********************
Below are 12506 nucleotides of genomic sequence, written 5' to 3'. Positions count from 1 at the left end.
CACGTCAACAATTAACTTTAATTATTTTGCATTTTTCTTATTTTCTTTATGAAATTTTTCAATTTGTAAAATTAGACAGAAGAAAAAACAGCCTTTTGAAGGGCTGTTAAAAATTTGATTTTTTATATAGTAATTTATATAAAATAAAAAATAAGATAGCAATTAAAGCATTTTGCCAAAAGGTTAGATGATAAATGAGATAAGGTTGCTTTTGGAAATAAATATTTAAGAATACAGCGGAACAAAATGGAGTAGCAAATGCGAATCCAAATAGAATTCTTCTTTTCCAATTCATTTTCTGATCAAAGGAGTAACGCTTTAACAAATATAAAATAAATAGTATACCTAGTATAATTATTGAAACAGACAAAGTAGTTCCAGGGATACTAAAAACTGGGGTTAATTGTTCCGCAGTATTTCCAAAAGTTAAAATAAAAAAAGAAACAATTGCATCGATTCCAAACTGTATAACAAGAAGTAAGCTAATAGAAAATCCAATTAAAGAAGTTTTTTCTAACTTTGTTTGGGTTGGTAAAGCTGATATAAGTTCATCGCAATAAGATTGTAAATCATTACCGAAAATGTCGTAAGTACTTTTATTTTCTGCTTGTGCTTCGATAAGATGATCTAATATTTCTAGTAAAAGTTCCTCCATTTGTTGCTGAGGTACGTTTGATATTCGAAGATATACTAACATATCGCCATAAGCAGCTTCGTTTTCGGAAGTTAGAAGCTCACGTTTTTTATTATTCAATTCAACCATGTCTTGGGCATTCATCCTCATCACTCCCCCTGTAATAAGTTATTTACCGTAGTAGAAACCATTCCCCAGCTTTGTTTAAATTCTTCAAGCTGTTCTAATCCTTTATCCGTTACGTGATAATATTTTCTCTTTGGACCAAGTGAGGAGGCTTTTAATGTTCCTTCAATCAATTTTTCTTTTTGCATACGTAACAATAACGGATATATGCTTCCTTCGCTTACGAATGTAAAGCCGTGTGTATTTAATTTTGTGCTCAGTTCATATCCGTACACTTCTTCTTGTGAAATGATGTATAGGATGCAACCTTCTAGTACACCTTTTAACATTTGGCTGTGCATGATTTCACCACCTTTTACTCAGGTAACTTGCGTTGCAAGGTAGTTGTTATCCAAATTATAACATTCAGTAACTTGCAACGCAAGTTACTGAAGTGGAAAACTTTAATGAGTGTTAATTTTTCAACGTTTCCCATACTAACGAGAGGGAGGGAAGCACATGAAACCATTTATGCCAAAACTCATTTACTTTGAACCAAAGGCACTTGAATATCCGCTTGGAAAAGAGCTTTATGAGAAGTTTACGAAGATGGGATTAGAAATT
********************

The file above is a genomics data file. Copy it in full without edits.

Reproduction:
Below are 12506 nucleotides of genomic sequence, written 5' to 3'. Positions count from 1 at the left end.
CACGTCAACAATTAACTTTAATTATTTTGCATTTTTCTTATTTTCTTTATGAAATTTTTCAATTTGTAAAATTAGACAGAAGAAAAAACAGCCTTTTGAAGGGCTGTTAAAAATTTGATTTTTTATATAGTAATTTATATAAAATAAAAAATAAGATAGCAATTAAAGCATTTTGCCAAAAGGTTAGATGATAAATGAGATAAGGTTGCTTTTGGAAATAAATATTTAAGAATACAGCGGAACAAAATGGAGTAGCAAATGCGAATCCAAATAGAATTCTTCTTTTCCAATTCATTTTCTGATCAAAGGAGTAACGCTTTAACAAATATAAAATAAATAGTATACCTAGTATAATTATTGAAACAGACAAAGTAGTTCCAGGGATACTAAAAACTGGGGTTAATTGTTCCGCAGTATTTCCAAAAGTTAAAATAAAAAAAGAAACAATTGCATCGATTCCAAACTGTATAACAAGAAGTAAGCTAATAGAAAATCCAATTAAAGAAGTTTTTTCTAACTTTGTTTGGGTTGGTAAAGCTGATATAAGTTCATCGCAATAAGATTGTAAATCATTACCGAAAATGTCGTAAGTACTTTTATTTTCTGCTTGTGCTTCGATAAGATGATCTAATATTTCTAGTAAAAGTTCCTCCATTTGTTGCTGAGGTACGTTTGATATTCGAAGATATACTAACATATCGCCATAAGCAGCTTCGTTTTCGGAAGTTAGAAGCTCACGTTTTTTATTATTCAATTCAACCATGTCTTGGGCATTCATCCTCATCACTCCCCCTGTAATAAGTTATTTACCGTAGTAGAAACCATTCCCCAGCTTTGTTTAAATTCTTCAAGCTGTTCTAATCCTTTATCCGTTACGTGATAATATTTTCTCTTTGGACCAAGTGAGGAGGCTTTTAATGTTCCTTCAATCAATTTTTCTTTTTGCATACGTAACAATAACGGATATATGCTTCCTTCGCTTACGAATGTAAAGCCGTGTGTATTTAATTTTGTGCTCAGTTCATATCCGTACACTTCTTCTTGTGAAATGATGTATAGGATGCAACCTTCTAGTACACCTTTTAACATTTGGCTGTGCATGATTTCACCACCTTTTACTCAGGTAACTTGCGTTGCAAGGTAGTTGTTATCCAAATTATAACATTCAGTAACTTGCAACGCAAGTTACTGAAGTGGAAAACTTTAATGAGTGTTAATTTTTCAACGTTTCCCATACTAACGAGAGGGAGGGAAGCACATGAAACCATTTATGCCAAAACTCATTTACTTTGAACCAAAGGCACTTGAATATCCGCTTGGAAAAGAGCTTTATGAGAAGTTTACGAAGATGGGATTAGAAATT